In the example deployment of FIG. 2, logical service instance S1 is shown as being deployed on VM2 112b, service S3 is deployed on VM6 112f, service S4 is deployed on VM1 114a, service S5 is deployed on VM3 112c, and service Sn is deployed on VM4 112d.

It is noted that a virtual inline service can be hosted in a VM, or multiple VMs, hosted on a server on top of a hypervisor. As shown in FIG. 2, multiple virtual inline services S1-Sn can share the resources of the same physical server 114a-114d. For example, S1 is deployed on VM 112b and S4 is deployed on VM 112a which are both hosted by server 114a. An instance of a virtual software switch (vSwitch) 116a-116d can be included on each server 114a-114d for handling the communication between multiple VMs running on the same server. Other methods can be similarly used for this purpose, for example, remote port is a method to offload the switching to a hardware switch. A particular virtual inline service can be running on a dedicated server, either bare metal or using an operating system.

FIG. 3 is a signaling diagram illustrating an example of the messaging and interactions between the application provider (AP) 100, the CMS 124, and the switches in the data center (vSwitch1 116a and vSwitch2 116b), using a topology similar to as was illustrated in FIG. 2. The application provider 100 can use the CMS 124 interface to create the virtual infrastructure. This can include creating the flow network (step 130), creating VMs (step 132) and establishing basic connections between the VMs through the flow network (step 134). The instructions to connect particular VMs can be received by the CMS 124 and propagated to the DC-SDN 126 (step 136) which, in turn, can propagate the instructions to the appropriate underlying switches (steps 138, 140).

The application provider 100, with its SDN instance (AP-SDN) 106, can then install flow rules in the created flow network in order to control how traffic will be steered between the VMs (step 142). The AP-SDN 106 can communicate via the CMS 124 (step 144) and/or directly with the DC-SDN 126 (step 146) to install a flow rule(s) in the DC-SDN 126. The interface used by the AP-SDN 106 to install/manage the rules can be similar to the interface that one could find on a physical switch supporting flows.

The flow rule(s) received by the DC-SDN 126 are decomposed and translated to configure the physical infrastructure (virtual and physical switches) as required (step 148). The rules provided by the AP 100 for steering traffic between the VMs need to be translated from the virtual (e.g. overlay) topology as perceived by the AP 100 to the actual (whether physical or virtual) underlay topology configured by the DC-SDN 126 and deployed on the physical nodes in the data center. In the example of FIG. 3, the flow rule received in step 146 is translated and decomposed by the DC-SDN 126 (step 148) into Rule1 and Rule2. The translated and decomposed rules can be mapped to the appropriate underlying switches. Rule1 is installed on vSwitch1 116a (step 150) and Rule2 is installed on vSwitch2 116b (step 152).

Rule translation from overlay network to underlay network can be done in two ways: distributed or centralized flow steering. In the distributed approach, the rules provided by the AP 100 are adapted to be distributed on each of the virtual switches involved in the implementation of the virtual infrastructure. The DC-SDN controller 126 determines the translation of the virtual infrastructure (of the AP 100) into the physical infrastructure (of the Data Center) and where the rules should be deployed (e.g. which switches need to receive which rules). This will be further illustrated in FIG. 4. Additional tags can be added to the packet to help reduce the number of reclassifications of a packet and can help minimize the number of rules deployed on the physical servers.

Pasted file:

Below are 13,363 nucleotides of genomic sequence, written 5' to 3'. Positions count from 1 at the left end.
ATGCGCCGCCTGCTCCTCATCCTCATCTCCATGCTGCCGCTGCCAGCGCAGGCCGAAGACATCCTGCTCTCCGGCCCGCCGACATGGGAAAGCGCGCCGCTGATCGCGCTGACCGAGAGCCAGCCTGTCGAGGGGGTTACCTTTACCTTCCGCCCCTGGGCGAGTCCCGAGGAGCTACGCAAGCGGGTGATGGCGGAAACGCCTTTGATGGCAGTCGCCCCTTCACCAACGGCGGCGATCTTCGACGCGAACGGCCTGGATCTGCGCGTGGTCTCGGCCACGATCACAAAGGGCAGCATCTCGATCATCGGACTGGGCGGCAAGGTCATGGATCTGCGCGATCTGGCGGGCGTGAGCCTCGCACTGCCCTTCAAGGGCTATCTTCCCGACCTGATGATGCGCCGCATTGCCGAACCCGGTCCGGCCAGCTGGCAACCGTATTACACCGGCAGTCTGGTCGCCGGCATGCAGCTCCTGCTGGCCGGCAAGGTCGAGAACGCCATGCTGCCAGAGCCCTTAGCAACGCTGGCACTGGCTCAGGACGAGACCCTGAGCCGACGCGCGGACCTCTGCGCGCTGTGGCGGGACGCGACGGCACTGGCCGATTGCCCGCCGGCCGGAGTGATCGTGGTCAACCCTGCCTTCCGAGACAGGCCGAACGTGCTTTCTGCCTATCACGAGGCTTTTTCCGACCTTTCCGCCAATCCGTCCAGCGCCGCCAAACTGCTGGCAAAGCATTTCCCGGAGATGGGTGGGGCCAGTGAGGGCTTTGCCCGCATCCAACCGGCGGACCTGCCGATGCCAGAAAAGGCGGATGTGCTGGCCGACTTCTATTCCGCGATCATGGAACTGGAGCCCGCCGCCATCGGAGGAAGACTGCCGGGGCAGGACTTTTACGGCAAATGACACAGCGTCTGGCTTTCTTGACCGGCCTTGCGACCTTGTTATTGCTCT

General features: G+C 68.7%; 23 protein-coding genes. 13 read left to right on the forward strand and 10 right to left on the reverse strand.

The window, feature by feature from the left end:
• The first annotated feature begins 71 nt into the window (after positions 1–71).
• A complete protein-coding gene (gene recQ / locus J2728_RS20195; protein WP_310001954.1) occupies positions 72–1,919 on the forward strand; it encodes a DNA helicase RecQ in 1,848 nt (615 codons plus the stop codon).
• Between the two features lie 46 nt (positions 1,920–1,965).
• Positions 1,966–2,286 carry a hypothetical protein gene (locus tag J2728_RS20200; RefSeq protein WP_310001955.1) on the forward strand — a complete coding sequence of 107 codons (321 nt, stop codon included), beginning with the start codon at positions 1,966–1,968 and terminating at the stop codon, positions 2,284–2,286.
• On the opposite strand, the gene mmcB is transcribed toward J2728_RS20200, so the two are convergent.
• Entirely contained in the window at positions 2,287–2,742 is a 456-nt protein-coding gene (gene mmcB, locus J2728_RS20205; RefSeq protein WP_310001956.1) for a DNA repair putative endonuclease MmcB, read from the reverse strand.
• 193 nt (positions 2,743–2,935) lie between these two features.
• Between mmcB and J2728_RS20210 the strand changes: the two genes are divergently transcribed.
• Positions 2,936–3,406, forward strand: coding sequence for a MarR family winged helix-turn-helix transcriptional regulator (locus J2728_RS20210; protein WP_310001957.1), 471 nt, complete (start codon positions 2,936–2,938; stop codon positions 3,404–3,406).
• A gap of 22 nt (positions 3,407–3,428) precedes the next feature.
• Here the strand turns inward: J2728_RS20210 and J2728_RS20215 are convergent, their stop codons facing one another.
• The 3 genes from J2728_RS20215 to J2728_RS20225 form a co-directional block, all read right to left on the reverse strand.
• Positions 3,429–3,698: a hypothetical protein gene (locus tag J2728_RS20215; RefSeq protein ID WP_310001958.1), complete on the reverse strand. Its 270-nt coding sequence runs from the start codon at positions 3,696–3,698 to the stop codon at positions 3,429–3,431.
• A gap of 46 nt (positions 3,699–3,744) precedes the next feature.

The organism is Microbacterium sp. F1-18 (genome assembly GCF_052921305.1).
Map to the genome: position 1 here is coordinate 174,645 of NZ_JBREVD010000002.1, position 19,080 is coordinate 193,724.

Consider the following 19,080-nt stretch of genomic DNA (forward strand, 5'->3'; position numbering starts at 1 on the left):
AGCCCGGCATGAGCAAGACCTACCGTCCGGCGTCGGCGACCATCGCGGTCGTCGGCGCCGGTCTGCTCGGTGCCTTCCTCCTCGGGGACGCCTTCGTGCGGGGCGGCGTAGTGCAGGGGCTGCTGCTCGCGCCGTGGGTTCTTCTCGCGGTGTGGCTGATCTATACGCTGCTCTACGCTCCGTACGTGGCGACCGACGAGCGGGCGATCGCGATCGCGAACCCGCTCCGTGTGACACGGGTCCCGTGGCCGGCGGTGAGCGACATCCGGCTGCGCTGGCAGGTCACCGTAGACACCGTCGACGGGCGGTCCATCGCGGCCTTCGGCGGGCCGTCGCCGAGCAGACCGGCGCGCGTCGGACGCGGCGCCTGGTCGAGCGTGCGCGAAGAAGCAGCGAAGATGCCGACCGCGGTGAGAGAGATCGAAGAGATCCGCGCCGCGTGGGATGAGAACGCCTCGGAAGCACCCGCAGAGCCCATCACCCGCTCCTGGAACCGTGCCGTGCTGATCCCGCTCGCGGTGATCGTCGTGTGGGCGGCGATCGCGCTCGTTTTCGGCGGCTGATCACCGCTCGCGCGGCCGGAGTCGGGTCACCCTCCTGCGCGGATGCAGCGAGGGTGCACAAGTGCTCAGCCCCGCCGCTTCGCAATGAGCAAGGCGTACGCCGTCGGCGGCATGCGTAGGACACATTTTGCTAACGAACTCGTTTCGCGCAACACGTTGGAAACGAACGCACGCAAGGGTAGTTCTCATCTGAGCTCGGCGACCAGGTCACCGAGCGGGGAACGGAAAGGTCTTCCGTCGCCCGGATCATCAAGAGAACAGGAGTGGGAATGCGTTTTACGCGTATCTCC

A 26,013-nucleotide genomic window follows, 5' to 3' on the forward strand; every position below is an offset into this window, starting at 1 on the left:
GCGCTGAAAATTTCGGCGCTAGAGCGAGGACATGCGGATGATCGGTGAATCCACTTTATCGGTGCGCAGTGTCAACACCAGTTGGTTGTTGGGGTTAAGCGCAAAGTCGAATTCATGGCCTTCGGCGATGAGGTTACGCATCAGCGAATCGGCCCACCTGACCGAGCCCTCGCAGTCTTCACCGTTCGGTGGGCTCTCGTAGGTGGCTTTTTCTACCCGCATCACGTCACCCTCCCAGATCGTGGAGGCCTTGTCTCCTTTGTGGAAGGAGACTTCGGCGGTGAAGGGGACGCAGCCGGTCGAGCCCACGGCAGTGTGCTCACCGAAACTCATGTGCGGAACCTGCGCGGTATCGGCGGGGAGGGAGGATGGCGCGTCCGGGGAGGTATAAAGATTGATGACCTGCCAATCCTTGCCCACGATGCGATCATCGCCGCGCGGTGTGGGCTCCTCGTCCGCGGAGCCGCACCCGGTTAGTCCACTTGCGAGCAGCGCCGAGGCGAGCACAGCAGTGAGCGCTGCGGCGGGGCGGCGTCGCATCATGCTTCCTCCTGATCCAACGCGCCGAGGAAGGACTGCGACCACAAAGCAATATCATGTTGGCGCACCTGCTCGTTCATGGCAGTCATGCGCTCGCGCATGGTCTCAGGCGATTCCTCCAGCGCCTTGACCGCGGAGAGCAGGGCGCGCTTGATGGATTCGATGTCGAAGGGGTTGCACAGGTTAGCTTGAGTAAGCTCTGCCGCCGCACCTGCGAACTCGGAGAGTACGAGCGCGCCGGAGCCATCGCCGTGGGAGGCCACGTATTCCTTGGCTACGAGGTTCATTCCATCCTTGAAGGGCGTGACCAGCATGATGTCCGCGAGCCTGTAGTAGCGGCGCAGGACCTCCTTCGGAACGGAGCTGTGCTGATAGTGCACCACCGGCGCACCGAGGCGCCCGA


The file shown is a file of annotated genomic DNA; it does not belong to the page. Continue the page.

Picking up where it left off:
FIG. 4 illustrates an example of the distributed approach for implementing a flow network in the data center. The flow network is logically distributed over the physical servers 114a-114d involved in the flow network. The rules provided by the AP 100 to the CMS 124 (and/or SDN controller) are translated, decomposed and deployed in the appropriate virtual switches 116a-116d residing on the physical servers 114a-114d.

An example flow rule 160 is received by the flow switch 104. In general, a flow rule is comprised of at least one match field and at least one associated action. A match field can be a packet header (or other) value to match a packet against. All incoming packets received by the switch (or vSwitch) will be compared to the match field. If the match is successful, the associated action is applied to the packet. For flow rule 160, the match fields are source IP address=x (which can be any specified IP address) and ingress port=S1-1. The action is to send the packet to port S3-2. In this example, the match field and the action both express the ports in terms of their application provider (e.g. overlay) network identifiers. Flow switch 104 can translate flow rule 160 from the overlay network topology to the underlay network (e.g. data center) topology. Flow switch 104 can maintain and store a mapping of overlay identifiers to underlay identifiers. In this non-limiting example, the source IP address in the match field is not translated. But in other examples it may need to be translated from an overlay network address to an underlay network address as well.

Flow switch 104 determines that overlay ingress port S1-1 maps to underlay port VM2-1 deployed on VM 112b and hosted on server1 114a. Overlay egress port S3-2 maps to underlay port VM6-2 deployed on VM 112f hosted on server3 114c. Thus flow rule 160 is determined to involve two different underlay network servers 114a and 114c and therefore must be distributed to vSwitch 116a and vSwitch 116c. In particular, the match field maps to a first underlay switch (vSwitch 116a) and the action maps to a second, different underlay switch (vSwitch 116c).